New neurons integrate in large numbers into the mature olfactory bulb circuit throughout life. The factors controlling the synaptic development of adult-born neurons and their connectivity remain essentially unknown. We examined the role of activity-dependent mechanisms in the synaptic development of adult-born neurons by genetic labeling of synapses while manipulating sensory input or cell-intrinsic excitability. Sensory deprivation induced marked changes in the density of input and output synapses during the period when new neurons develop most of their synapses. In contrast, when sensory deprivation started after synaptic formation was complete, input synapses increased in one domain without detectable changes in the other dendritic domains. We then investigated the effects of genetically raising the intrinsic excitability of new neurons on their synaptic development by delivering a voltage-gated sodium channel that triggers long depolarizations. Surprisingly, genetically increasing excitability did not affect synaptic development but rescued the changes in glutamatergic input synapses caused by sensory deprivation. These experiments show that, during adult neurogenesis in the olfactory bulb, synaptic plasticity is primarily restricted to an early period during the maturation of new neurons when they are still forming synapses. The addition of cells endowed with such an initial short-lived flexibility and long-term stability may enable the processing of information by the olfactory bulb to be both versatile and reliable in the face of changing behavioral demands.
The main olfactory bulb (OB) in the mammalian brain receives new neurons throughout life (Altman, 1962; Lois and Alvarez-Buylla, 1993; Luskin, 1993). All new neurons added to the adult olfactory bulb are interneurons (Lledo et al., 2008); ∼95% of these are granule cell neurons (GCs), and the rest are periglomerular neurons. Considerable progress has been made recently in identifying the factors that regulate the specification of the different subtypes of adult-born interneurons in the olfactory bulb (Hack et al., 2005; Kelsch et al., 2007; Merkle et al., 2007; Batista-Brito et al., 2008). In contrast, relatively little is known about the mechanisms that regulate the synaptic development of adult-born neurons and their connectivity within the mature circuit.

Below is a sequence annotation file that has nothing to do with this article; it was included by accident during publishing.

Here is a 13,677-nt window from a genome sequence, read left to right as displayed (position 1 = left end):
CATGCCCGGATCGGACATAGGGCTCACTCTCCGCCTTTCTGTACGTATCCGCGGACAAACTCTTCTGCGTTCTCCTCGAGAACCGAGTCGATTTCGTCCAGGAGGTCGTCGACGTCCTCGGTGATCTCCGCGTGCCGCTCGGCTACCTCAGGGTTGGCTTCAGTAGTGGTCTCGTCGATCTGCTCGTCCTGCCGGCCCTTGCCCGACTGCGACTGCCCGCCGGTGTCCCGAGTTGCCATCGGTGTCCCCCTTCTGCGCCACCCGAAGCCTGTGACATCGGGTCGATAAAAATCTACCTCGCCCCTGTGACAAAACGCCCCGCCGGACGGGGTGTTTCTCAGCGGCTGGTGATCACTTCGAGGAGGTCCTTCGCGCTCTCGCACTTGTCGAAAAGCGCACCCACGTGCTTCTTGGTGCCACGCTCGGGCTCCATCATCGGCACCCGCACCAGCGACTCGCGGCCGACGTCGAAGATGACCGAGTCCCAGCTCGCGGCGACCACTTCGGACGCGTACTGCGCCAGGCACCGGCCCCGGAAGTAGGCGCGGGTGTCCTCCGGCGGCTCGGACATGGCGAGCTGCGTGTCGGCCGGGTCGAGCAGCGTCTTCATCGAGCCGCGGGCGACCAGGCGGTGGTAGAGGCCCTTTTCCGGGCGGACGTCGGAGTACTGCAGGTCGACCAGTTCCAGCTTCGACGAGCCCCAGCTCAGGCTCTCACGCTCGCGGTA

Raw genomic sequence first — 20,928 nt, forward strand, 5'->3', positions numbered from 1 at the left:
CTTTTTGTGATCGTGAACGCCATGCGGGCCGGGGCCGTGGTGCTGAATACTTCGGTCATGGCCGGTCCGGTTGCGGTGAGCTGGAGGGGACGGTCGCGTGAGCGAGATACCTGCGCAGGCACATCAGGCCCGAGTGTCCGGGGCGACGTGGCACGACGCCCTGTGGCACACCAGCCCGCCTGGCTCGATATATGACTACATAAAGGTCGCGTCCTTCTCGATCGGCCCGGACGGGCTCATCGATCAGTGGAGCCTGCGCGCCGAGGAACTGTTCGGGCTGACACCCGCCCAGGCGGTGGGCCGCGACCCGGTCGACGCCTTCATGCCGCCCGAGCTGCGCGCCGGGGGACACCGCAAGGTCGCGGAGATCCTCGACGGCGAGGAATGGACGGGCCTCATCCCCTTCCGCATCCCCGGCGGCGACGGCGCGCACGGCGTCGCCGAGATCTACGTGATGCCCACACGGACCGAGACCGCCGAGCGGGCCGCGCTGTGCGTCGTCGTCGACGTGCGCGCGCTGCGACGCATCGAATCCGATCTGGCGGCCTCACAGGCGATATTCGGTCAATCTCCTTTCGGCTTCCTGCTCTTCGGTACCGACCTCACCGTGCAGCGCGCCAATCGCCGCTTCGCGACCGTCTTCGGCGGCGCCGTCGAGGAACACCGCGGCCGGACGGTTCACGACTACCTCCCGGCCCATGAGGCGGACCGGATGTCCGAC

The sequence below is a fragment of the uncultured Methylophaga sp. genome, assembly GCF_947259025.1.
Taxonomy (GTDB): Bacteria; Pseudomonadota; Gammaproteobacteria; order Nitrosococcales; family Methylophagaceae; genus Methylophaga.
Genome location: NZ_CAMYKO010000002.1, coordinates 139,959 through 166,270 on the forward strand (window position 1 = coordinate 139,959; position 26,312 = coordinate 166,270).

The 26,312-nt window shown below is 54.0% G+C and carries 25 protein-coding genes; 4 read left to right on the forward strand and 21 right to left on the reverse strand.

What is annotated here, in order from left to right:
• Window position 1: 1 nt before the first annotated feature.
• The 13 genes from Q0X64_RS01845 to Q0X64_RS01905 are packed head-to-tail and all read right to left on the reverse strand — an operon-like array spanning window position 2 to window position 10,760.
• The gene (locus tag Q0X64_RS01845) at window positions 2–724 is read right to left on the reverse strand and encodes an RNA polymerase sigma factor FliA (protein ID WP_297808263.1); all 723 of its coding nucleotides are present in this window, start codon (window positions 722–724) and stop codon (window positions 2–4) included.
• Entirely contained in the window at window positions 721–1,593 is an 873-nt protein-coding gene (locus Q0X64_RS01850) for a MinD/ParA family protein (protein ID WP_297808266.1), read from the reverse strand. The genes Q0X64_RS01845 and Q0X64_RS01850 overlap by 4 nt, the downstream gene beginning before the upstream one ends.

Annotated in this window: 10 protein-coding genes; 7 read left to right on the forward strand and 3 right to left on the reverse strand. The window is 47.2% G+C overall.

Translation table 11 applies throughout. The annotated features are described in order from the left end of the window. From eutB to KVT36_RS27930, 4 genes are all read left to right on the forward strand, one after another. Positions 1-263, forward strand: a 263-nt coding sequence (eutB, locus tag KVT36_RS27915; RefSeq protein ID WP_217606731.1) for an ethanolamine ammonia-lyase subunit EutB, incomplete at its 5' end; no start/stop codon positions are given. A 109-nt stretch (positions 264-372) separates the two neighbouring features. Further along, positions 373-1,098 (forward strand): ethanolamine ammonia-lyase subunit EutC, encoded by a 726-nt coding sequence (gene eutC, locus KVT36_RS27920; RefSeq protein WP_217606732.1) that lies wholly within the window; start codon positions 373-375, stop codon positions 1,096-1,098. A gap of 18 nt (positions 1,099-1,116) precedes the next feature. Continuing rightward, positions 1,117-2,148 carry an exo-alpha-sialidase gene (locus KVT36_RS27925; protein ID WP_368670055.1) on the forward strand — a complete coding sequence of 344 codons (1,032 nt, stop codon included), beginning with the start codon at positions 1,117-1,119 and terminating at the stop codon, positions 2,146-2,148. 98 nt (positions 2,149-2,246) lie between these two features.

Neuronal activity is thought to be an important factor shaping the wiring of new neurons. In neonatal animals, sensory deprivation reduces the survival of new GCs (Brunjes, 1994; Saghatelyan et al., 2005) and triggers a decrease in spine density and excitatory inputs (Saghatelyan et al., 2005), whereas preexisting, mature GCs maintain their spine density (Frazier-Cierpial and Brunjes, 1989; Saghatelyan et al., 2005). Adult-born GCs also have a critical period during their differentiation such that sensory deprivation reduces the survival of new GCs mainly in the third and fourth week after new neurons are born in the subventricular zone (SVZ) (Petreanu and Alvarez-Buylla, 2002; Yamaguchi and Mori, 2005). Before this critical period, the survival and dendritic growth of new GCs is independent of sensory input (Petreanu and Alvarez-Buylla, 2002). Interestingly, the beginning of the critical period for survival [∼14 d after the birth of a new neuron (Yamaguchi and Mori, 2005)] coincides with the time when glutamatergic input synapses start to develop in adult-born GCs (Kelsch et al., 2008).